Privacy and Security Concerns in the Smart City

1. Introduction

The traditional smart city development process adheres to the “god-dominant” paradigm, wherein both public and private strong organizations or individuals have complete control over the design of urban context sensing and actuation [1]. This is a top down method, structuring the discourse and practices. However, in the last few years, the dynamic underpinning of smart cities has undergone a drastic shift [2,3].

The emergence of private or associated stakeholders who position themselves between citizens and traditional stakeholders in the city’s administration has caused the original smart city planning paradigm to evolve. This organizational make-up tends to move away from centralizing rationales and aim to reach an inventive balance between top-down and bottom-up approaches on the basis of field observations. The smart urban context is now more institutionally diverse and more iterative than planned.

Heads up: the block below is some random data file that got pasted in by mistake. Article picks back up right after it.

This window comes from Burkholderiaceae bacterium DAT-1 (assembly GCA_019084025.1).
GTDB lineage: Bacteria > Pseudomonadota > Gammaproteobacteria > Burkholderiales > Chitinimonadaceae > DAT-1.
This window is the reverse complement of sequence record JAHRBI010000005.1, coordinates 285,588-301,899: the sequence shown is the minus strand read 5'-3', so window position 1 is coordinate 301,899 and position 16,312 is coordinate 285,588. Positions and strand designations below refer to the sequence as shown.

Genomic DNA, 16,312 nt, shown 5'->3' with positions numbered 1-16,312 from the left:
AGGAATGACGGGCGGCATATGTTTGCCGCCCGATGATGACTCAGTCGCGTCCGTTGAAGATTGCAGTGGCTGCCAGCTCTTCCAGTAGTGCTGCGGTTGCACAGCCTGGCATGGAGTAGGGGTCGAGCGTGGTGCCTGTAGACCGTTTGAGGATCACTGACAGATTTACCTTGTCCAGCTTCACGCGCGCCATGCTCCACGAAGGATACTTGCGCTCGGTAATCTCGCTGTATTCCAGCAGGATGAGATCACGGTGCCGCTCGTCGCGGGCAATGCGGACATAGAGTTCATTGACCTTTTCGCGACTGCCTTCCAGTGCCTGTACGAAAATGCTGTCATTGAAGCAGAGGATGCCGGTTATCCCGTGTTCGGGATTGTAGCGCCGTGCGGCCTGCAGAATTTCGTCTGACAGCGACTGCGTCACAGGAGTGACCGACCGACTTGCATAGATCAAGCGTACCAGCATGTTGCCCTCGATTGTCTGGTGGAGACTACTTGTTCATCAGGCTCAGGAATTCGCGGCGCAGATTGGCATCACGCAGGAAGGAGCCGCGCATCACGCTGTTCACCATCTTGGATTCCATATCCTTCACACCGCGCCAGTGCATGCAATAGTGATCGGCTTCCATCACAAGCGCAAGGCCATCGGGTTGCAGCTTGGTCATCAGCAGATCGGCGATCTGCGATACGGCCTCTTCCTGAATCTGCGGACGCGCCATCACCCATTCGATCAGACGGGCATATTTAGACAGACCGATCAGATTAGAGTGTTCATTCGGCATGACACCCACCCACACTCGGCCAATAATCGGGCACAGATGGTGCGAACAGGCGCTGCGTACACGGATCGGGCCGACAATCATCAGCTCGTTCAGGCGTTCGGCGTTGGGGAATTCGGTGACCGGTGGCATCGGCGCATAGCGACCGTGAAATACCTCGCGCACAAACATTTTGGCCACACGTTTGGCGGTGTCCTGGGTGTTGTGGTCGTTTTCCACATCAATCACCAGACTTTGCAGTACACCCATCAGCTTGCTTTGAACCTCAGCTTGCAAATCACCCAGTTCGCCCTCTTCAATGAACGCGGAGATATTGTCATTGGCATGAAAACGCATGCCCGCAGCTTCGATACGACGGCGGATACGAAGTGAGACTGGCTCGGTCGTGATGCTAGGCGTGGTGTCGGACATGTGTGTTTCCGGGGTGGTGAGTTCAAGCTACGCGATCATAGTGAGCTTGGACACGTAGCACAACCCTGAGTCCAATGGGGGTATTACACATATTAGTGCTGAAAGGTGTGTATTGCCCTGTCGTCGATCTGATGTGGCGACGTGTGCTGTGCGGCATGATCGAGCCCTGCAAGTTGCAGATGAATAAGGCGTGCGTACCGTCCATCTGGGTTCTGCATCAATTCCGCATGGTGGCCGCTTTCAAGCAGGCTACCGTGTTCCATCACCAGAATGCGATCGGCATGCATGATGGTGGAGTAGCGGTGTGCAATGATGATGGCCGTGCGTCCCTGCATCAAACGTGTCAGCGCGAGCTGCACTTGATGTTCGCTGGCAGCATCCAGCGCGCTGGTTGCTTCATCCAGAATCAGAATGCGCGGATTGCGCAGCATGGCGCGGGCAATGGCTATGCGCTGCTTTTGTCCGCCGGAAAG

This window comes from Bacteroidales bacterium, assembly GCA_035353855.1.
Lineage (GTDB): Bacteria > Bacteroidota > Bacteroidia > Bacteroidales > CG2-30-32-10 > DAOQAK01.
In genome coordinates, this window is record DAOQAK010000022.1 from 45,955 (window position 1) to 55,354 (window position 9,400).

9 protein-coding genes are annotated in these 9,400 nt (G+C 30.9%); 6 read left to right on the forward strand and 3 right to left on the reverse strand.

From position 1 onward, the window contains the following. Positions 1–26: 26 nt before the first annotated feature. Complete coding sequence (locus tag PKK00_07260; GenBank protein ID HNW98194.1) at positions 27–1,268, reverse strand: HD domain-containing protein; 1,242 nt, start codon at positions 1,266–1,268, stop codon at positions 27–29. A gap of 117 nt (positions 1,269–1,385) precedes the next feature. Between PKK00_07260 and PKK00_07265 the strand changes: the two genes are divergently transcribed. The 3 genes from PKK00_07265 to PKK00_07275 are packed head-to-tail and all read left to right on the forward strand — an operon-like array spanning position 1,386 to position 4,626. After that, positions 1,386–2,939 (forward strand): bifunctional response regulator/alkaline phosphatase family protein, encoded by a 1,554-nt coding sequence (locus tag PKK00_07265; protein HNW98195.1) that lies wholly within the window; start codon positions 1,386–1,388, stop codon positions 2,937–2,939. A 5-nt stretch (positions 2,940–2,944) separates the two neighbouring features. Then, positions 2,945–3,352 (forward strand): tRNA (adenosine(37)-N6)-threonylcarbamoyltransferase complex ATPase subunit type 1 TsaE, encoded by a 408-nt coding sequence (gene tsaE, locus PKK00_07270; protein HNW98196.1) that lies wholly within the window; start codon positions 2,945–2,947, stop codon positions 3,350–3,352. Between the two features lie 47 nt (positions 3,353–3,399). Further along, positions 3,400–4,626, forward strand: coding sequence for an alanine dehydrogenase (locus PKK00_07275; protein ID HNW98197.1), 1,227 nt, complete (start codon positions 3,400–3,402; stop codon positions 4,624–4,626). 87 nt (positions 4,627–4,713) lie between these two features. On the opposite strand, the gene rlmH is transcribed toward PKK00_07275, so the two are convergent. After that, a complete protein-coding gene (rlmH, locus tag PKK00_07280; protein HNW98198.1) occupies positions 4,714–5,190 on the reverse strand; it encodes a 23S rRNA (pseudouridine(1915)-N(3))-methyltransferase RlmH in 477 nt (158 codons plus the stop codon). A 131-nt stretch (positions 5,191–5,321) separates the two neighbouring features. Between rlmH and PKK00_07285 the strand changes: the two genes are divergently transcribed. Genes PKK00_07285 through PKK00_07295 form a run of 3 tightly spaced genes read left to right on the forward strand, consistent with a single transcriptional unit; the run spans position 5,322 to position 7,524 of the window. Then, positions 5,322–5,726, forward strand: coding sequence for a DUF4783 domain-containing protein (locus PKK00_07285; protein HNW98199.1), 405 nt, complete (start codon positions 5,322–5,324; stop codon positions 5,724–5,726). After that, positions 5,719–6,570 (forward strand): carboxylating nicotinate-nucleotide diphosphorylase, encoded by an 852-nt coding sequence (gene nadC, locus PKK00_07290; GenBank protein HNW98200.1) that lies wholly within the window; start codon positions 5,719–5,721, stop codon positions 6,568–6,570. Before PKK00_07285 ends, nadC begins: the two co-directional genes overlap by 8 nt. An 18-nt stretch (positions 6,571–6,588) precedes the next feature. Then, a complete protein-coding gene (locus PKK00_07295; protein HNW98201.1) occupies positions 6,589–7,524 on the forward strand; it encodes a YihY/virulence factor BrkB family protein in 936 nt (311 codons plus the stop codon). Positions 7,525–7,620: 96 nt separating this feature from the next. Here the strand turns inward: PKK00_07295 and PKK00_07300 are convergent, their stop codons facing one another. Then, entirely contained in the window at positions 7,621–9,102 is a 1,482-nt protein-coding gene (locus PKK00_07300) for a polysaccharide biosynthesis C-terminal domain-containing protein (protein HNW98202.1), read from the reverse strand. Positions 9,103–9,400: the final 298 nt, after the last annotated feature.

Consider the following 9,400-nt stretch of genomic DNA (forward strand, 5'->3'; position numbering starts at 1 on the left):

The transport industry exemplifies it well: the use of data may optimize transit by eliminating journey connections and streamlining multi-mode transportation. Fundamentally, it is now possible to include the transport dimension as part of a broader perspective accounting for the interaction between the public transport offering, the use of other public services (e.g., childcare facilities, schools, hospitals) and people’s professional and private lives. A district with a significant concentration of shift workers, for instance, may now receive transport solutions more suited to its needs [4].

The relationship between bottom-up agenda-setting and public policy takes centre stage in the sense that the information that communities are willing to share and political will on the part of authorities are powerful contributors to a city’s smartness.

However, the quantification of human life through digital information is still dominated by economic actors for marketing or management purposes that can clash with policy objectives. This use of data for profit can arguably objectivize neighbourhoods and infrastructure with adverse social ramifications and problematics [5,6,7]. The new institutional dynamic in smart cities can harness “datafication” to offset or regulate this effect; but overall, the flow of data modifies the policy vision of stakeholders.

Developing a smart city after this shift of dynamics means to multiply synergies and this …


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